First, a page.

I came back to read the comments … my daughter’s 2nd birthday is in 3 weeks. Last year we asked people not to bring gifts, and everyone did, and everyone hid them around the yard/house because they felt bad that they “broke our rule” and really, she was only 1, so we just did them later (and sent thank yous). This year we didn’t mention it on the invites so I feel torn about opening them at the party. I LOVE Madonna’s idea about giving out the goody bags at present-opening time!

  12. Erin says:

    I think it’s tacky to not open gifts at a party. People went to the time and effort to pick out a gift and they should be able to see the birthday boy/girl open it. It’s kind of a major part of a birthday party, in my opinion!

  13. Michelle B says:

    I prefer to do gift at the party with everyone around. My sister has been considering not opening gifts at the party bc the kids on the other side of the party want to open them as well and play with them before the birthday kid has a chance to. But these kids are old enough to understand and I think it’s more of the parents of these kids need to teach them proper birthday party etiquette. So, I’m all for opening gifts at the party. I think it just adds to the excitement of Jack’s birthday.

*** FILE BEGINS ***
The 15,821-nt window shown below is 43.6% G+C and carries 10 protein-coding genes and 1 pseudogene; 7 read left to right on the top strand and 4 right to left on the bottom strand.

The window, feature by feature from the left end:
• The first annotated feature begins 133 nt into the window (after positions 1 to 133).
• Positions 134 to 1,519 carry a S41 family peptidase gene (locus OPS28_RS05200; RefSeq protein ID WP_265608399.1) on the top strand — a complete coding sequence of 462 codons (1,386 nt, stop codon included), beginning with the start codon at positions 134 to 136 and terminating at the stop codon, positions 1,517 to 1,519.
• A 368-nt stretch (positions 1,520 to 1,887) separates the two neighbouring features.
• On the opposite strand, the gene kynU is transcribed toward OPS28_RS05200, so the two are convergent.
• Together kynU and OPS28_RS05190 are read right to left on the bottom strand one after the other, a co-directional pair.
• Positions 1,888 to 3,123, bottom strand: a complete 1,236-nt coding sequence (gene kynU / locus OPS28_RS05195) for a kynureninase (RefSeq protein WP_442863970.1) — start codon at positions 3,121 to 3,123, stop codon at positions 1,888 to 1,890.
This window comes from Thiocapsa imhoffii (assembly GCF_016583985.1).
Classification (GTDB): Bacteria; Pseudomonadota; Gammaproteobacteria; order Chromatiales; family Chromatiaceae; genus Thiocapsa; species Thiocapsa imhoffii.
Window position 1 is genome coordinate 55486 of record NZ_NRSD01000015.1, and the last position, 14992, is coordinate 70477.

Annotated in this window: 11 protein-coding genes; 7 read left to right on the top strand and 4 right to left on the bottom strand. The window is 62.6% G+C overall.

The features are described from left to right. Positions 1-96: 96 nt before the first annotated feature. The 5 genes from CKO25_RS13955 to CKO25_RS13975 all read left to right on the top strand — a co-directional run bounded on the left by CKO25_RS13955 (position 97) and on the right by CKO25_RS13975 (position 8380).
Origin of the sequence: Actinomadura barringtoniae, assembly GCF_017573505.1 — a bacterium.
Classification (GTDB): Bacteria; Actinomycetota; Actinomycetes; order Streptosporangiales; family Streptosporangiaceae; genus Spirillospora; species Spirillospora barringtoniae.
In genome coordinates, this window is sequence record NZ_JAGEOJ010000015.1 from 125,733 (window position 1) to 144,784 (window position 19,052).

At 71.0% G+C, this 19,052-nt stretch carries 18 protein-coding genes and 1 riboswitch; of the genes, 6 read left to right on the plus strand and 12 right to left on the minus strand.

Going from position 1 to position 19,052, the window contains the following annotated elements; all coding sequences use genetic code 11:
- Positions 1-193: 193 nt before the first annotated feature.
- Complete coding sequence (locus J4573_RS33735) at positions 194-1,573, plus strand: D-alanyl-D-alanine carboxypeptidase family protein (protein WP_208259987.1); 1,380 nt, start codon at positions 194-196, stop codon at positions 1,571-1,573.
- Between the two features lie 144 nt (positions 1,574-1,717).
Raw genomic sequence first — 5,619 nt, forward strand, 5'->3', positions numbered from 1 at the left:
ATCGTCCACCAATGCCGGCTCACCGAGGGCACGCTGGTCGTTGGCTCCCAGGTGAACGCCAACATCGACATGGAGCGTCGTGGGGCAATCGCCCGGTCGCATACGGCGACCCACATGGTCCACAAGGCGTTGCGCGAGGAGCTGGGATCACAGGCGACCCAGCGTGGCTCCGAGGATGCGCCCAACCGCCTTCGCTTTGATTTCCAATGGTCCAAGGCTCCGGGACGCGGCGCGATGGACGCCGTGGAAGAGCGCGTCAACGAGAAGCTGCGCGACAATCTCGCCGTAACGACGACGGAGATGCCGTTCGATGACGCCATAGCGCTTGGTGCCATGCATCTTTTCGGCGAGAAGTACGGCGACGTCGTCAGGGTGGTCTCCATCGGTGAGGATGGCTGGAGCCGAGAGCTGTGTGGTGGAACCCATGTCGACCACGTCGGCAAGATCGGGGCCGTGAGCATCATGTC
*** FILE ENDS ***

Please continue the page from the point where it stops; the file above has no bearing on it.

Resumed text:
14. Michelle B says:

    sorry, I meant other side of the family…lol.

  15. Shandeigh says:

    We’ve always opened gifts at parties and say thank you right then and there. We’ve never done the whole thank-you card thing, it’s a waste of paper and time. I’d rather have a heart felt hug and thank you from a kid than a impersonal thank you card that I’m gonna wind up hucking into the recycle bin. And lets be honest… it’s mom that has to write up those thank you cards… why make more work for mom?